So he held off, even as most of his colleagues at Elsie Allen happily received first and second doses.

Gary McClernan wasn’t thrilled about the speed with which the current coronavirus vaccines got FDA authorization and went into circulation. That process took months; for most vaccines, it has taken years.

Mostly, though, McClernan would describe his reasons for holding out as pragmatic. “I’m 69 years old,” he said. “I’ve been retired four years. I live remotely in Kenwood, out of town. With the shutdown, I don’t have all that much contact with people.”

McClernan scans the updated virus numbers in The Press Democrat each day. He calculates that he has a 6% of contracting the coronavirus, and a 0.06% chance of dying from it.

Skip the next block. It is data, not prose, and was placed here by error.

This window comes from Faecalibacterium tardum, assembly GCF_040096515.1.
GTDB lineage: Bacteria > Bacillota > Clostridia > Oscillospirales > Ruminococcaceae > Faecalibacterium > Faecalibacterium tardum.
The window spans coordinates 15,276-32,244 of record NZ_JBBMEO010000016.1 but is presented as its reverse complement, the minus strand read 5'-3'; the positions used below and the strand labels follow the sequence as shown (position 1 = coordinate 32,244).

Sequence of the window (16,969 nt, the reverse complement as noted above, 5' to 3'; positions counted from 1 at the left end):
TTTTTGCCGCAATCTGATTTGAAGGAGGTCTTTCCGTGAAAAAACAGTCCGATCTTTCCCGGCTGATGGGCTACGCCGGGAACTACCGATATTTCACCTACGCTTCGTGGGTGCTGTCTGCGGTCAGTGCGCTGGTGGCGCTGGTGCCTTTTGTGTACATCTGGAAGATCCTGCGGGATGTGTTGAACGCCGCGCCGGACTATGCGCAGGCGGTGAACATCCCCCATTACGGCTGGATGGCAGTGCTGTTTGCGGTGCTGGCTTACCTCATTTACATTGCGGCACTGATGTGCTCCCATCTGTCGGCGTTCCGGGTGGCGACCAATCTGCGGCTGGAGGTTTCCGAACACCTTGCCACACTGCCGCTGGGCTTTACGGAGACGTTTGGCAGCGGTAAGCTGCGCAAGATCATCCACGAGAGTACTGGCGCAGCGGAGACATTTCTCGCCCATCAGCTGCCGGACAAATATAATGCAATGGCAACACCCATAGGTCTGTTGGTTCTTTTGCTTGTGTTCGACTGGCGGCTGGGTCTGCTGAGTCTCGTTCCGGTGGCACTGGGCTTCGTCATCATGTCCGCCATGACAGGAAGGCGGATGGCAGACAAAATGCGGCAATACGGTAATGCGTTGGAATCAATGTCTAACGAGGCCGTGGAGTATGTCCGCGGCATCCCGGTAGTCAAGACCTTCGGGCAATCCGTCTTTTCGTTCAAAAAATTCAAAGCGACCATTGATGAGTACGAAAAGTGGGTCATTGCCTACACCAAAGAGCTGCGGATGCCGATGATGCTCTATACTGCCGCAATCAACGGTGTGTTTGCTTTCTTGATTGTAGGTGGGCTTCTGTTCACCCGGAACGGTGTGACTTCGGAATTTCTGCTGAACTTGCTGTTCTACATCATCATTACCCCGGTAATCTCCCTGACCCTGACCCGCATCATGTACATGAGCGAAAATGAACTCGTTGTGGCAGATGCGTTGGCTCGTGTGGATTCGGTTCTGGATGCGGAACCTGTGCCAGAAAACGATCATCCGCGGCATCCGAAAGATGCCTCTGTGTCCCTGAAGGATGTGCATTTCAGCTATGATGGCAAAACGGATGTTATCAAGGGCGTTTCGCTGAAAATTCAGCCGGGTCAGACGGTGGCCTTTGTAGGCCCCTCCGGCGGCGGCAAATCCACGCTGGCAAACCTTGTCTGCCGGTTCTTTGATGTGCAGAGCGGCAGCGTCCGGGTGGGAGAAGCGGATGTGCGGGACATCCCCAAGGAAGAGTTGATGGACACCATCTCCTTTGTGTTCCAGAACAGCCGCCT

“I'll take my known chances versus the unknown chances associated with taking an experimental vaccine,” McClernan said.

‘No one has died from the vaccine’

Prystowsky, the Sutter doctor, has heard most of these complaints in his work as a vaccinator. He is as convinced as ever about the vaccines’ efficacy. They were not rushed to market, he said, but rather piggybacked on trials dating back to the first SARS outbreak in Asia in 2003. And the evidence so far is that they are incredibly safe.

“Four-hundred million people have gotten the vaccine,” Prystowsky said. “Five-hundred thousand have died from the disease, and no one has died from the vaccine. If you were a gambler in Vegas and you calculated which is more likely to do you harm, which way would you bet?”

Prystowsky knows he and other doctors must overcome barriers to acceptance.

“Not everyone trusts medical professionals, and I don’t blame them. Especially people of color,” he said. “Why would they trust a government that’s coming after them with ICE, or trust medical professionals who haven’t always looked after their health?”